Ian Paisley Jr's eyes shine with love and admiration when he speaks of Ian Paisley, the father who has just passed on his seat to his son after four decades in the Commons. The son – the new MP for North Antrim – shows real tenderness when he speaks of his larger-than-life father who, after a lifetime as a warrior glorying in battle, suddenly helped changed the face of Irish politics by reaching an accommodation with republicans.
That sealed the deal on the peace process which has brought such improvements. It means that Jr's career will, in all likelihood, be far less fraught and controversial than that of his father, who is now a member of the House of Lords.
Father and son recently strolled through the Commons together, heading for a short cut to leave the building. "We were about to go through," recounts Paisley Jr, "and I said to him, 'You can't go through there – it's only for Members and you're a Stranger now.' "And the two of us had a good old laugh, but I think at that point it really hit him. Then he said, 'Let's see if they stop me.' We walked on through and not a word was said."
Paisley Jr roared with laughter as he recalled the moment. He said he had found a warm welcome at Westminster, ranging from the Prime Minister to the doormen. The doormen recalled, he said with a smile, the times when the Speaker ordered them to eject his occasionally obstreperous father from the chamber.
Although Paisley Jr does not use the phrase "peace process", saying that it is in the lexicon of nationalists, he gives his father much credit for the transformation from combat to accommodation.
"He was the only person who could do it," he contended. "He spent 20, 30 years building up a parcel of trust. People said, 'Trust the Big Man.' My father's a leader of men. You take the bruises in that game and he took a few, but ultimately he was successful," he said with some pride.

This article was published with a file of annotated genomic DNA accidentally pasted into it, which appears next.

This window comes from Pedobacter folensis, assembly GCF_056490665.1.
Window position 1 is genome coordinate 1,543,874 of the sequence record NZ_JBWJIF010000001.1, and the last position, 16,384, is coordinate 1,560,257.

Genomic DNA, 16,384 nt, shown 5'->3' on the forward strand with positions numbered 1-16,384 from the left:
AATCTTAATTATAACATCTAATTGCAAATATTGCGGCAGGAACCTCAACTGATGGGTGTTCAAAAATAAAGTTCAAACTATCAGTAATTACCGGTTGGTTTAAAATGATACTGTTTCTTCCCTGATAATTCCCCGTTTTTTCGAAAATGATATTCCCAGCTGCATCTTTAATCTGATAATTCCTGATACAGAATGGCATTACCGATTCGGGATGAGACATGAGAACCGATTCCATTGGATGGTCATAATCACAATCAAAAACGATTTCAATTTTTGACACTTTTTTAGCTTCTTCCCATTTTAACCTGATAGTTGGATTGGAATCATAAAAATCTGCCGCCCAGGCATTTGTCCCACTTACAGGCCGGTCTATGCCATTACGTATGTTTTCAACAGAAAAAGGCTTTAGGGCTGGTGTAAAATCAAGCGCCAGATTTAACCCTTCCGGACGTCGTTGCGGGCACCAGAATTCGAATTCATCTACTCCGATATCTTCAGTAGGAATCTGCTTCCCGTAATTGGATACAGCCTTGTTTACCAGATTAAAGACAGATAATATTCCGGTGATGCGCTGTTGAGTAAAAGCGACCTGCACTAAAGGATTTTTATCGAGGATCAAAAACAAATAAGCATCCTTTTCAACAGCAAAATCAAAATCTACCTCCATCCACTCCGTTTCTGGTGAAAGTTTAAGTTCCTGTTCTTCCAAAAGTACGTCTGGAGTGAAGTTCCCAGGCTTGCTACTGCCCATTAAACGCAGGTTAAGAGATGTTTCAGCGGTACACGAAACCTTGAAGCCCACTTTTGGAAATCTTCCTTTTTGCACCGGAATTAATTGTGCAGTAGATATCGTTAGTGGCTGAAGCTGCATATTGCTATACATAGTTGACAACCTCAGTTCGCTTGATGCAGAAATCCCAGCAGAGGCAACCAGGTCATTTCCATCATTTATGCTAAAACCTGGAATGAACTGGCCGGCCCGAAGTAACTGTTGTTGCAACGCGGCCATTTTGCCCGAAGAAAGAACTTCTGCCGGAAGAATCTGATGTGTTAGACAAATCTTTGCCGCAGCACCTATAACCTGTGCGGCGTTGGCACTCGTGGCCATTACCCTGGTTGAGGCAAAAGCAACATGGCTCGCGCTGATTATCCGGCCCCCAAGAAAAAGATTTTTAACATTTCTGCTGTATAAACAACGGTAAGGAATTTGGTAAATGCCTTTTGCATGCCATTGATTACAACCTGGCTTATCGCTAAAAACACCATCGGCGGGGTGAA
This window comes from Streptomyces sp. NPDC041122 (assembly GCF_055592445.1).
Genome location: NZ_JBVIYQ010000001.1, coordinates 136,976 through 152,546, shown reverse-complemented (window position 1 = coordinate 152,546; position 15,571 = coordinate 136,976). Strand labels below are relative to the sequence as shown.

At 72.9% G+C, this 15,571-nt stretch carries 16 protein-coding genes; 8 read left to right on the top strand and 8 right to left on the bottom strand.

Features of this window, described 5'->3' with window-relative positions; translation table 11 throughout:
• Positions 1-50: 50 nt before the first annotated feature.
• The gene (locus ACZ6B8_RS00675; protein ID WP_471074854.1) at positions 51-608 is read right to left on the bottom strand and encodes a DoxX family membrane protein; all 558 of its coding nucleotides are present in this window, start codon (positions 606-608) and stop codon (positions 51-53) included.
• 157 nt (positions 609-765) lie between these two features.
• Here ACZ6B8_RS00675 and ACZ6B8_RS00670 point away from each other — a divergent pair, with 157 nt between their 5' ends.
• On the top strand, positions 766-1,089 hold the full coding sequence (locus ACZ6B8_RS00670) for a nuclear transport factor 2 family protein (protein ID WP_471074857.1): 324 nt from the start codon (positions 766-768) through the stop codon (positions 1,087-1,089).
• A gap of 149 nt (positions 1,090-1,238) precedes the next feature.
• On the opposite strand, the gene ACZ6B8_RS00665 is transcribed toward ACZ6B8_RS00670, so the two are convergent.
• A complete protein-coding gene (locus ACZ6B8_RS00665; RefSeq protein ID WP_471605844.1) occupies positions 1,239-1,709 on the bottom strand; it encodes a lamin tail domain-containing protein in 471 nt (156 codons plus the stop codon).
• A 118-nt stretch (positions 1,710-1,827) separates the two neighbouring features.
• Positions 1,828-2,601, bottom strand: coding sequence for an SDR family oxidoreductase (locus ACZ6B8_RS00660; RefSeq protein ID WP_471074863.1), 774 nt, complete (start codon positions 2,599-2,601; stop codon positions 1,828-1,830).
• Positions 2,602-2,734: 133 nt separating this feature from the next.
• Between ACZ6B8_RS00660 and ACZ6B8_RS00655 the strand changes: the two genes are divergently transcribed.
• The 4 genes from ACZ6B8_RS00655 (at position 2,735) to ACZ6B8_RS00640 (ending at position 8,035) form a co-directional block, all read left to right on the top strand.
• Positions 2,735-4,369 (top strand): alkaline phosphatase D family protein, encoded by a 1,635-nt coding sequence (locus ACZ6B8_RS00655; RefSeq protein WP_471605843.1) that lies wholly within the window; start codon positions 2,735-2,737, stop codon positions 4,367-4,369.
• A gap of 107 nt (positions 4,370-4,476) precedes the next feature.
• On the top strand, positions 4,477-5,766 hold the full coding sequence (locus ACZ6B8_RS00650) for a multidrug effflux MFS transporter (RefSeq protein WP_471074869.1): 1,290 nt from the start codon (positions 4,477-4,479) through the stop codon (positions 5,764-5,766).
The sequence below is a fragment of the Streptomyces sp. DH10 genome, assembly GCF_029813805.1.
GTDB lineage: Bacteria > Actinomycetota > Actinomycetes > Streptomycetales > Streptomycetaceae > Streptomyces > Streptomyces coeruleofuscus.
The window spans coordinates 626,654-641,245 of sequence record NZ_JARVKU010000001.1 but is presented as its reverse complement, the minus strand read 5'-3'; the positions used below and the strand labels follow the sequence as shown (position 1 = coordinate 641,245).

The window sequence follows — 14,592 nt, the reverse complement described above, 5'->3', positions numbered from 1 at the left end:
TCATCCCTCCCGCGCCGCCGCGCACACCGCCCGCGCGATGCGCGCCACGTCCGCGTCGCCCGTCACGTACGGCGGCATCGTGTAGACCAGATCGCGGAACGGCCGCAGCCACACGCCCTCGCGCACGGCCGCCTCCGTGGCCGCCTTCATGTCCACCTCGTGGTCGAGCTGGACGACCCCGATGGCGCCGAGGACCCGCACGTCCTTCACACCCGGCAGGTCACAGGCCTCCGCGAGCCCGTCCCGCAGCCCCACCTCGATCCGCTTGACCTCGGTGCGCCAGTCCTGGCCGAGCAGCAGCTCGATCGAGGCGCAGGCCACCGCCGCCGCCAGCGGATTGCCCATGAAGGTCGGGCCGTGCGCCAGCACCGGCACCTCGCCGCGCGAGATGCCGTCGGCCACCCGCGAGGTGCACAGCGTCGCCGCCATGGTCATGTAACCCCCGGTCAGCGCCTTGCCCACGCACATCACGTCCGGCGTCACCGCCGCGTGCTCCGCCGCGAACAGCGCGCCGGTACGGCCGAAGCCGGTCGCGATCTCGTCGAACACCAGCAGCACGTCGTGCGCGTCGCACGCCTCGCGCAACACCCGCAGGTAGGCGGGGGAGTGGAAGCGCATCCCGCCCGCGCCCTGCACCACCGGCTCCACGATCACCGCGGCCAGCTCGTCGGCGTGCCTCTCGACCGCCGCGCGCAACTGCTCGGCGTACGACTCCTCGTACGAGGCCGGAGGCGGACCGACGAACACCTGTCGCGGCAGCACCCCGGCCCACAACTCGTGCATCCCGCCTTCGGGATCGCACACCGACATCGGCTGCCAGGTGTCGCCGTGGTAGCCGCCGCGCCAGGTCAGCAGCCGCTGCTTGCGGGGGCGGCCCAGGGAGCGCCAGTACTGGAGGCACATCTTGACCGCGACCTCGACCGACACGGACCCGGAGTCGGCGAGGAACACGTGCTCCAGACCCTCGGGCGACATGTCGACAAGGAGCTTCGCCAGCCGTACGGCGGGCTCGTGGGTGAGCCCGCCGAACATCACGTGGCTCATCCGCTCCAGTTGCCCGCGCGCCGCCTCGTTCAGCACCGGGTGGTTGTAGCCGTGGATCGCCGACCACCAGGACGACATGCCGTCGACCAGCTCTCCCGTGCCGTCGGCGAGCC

"I've always been proud of my dad," he added. "I don't collect heroes as a rule, but I do believe my father is a hero; a very heroic person and so I'm very, very proud to have his name."
Just as his father's rhetoric has softened in recent years from the belligerent to the reconciliatory, so Paisley Jr often deploys the language of a new neighbourliness.
For example, he declares that his Democratic Unionist party and Sinn Fein "clearly collectively want a successful Northern Ireland where we can bring our children up successfully." But at the same time the old Paisleyite tradition of political skirmishing lives on. One example came when the recent report of the shootings on Bloody Sunday concluded that the Deputy First Minister Martin McGuinness probably had a machine-gun.
Asked whether this conjured up an image of the Sinn Fein figure with a machine-gun, Paisley's reply was caustic. "I never imagined him without it," he retorted. "His agenda in the past was to murder his way to a united Ireland. I have some satisfaction that he failed and that he has had to go down a political road to try and reach his objectives. I'm quite happy for him to do that – but I don't forget what he did to get to that point."
His reply captures much about the new Paisleyism and indeed the new Northern Ireland. Old animosities still smoulder, but they do so within a new political dispensation headed by Democratic Unionist party leader Peter Robinson and Martin McGuinness.
The two parties – sworn enemies for decades – got together long before the Conservatives and the LibDems and have been in office together for some years. Sometimes it has been smooth, sometimes rocky, but then unionism and republicanism have had to span a chasm far wider than that which confronted David Cameron and Nick Clegg.